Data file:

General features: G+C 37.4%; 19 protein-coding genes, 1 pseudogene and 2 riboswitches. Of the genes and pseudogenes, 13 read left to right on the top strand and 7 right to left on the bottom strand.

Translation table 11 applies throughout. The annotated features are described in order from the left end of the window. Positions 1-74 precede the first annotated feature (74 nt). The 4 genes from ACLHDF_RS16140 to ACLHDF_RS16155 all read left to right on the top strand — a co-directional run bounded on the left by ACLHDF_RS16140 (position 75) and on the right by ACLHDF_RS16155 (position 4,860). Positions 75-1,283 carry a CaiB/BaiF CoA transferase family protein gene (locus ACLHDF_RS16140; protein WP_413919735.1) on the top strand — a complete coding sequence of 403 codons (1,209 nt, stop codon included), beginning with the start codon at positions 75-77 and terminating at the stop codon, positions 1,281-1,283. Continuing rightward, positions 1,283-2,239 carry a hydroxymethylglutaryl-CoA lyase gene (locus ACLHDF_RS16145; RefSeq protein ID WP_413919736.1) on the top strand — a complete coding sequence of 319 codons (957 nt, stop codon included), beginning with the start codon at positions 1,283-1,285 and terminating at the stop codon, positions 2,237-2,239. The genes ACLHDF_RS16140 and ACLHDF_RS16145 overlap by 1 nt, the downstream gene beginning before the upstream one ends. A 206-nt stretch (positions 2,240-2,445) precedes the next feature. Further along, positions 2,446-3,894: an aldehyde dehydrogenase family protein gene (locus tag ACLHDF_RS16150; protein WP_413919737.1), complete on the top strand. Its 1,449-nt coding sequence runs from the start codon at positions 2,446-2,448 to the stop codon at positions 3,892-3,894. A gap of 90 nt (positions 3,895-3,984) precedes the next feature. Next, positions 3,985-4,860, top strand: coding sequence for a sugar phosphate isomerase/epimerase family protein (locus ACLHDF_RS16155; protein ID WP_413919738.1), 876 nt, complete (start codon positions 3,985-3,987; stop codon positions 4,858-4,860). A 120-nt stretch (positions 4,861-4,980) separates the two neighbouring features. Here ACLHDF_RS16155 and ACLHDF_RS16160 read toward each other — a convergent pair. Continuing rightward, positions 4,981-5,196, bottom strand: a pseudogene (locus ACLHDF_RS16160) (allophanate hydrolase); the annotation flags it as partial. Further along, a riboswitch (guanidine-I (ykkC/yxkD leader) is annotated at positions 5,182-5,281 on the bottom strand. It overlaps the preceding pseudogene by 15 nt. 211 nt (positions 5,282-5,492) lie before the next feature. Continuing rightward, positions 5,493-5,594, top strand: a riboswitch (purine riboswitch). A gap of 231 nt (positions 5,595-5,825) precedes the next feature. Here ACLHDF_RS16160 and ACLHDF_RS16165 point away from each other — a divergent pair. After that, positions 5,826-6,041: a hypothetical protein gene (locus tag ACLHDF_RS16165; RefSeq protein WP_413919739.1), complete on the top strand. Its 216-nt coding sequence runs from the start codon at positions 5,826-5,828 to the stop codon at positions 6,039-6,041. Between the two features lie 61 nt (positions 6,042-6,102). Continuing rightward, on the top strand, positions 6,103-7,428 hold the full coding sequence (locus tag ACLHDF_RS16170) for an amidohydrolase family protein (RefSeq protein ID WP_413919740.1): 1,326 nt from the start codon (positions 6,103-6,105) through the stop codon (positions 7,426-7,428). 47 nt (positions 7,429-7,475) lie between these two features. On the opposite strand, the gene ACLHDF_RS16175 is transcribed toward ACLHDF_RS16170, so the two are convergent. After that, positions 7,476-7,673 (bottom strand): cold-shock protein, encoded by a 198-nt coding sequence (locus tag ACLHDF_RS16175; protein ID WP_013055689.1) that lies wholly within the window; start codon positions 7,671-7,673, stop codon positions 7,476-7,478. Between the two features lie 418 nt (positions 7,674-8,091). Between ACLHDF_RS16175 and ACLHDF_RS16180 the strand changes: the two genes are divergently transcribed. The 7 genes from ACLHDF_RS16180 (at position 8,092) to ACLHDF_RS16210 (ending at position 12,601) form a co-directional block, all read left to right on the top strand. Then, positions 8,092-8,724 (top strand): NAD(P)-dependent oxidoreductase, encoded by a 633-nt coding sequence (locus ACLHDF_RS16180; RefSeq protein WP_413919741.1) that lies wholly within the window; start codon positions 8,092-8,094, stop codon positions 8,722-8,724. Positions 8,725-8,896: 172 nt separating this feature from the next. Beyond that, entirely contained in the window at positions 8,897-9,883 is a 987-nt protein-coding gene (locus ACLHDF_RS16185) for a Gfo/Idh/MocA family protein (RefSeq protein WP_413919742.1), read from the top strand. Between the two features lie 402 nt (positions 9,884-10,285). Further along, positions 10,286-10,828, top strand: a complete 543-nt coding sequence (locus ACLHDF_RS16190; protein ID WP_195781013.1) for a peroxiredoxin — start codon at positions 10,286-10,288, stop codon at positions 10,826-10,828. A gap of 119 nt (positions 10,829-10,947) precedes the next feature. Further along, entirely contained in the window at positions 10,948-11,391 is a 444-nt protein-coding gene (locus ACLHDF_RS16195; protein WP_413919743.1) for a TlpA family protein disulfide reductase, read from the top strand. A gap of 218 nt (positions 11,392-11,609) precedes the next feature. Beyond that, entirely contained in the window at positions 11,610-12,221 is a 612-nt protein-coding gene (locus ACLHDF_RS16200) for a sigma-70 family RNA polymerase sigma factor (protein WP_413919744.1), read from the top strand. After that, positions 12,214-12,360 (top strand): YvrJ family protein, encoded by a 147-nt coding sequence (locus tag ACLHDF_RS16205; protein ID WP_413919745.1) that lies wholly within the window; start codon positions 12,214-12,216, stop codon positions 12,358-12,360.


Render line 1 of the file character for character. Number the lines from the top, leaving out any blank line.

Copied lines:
General features: G+C 37.4%; 19 protein-coding genes, 1 pseudogene and 2 riboswitches. Of the genes and pseudogenes, 13 read left to right on the top strand and 7 right to left on the bottom strand.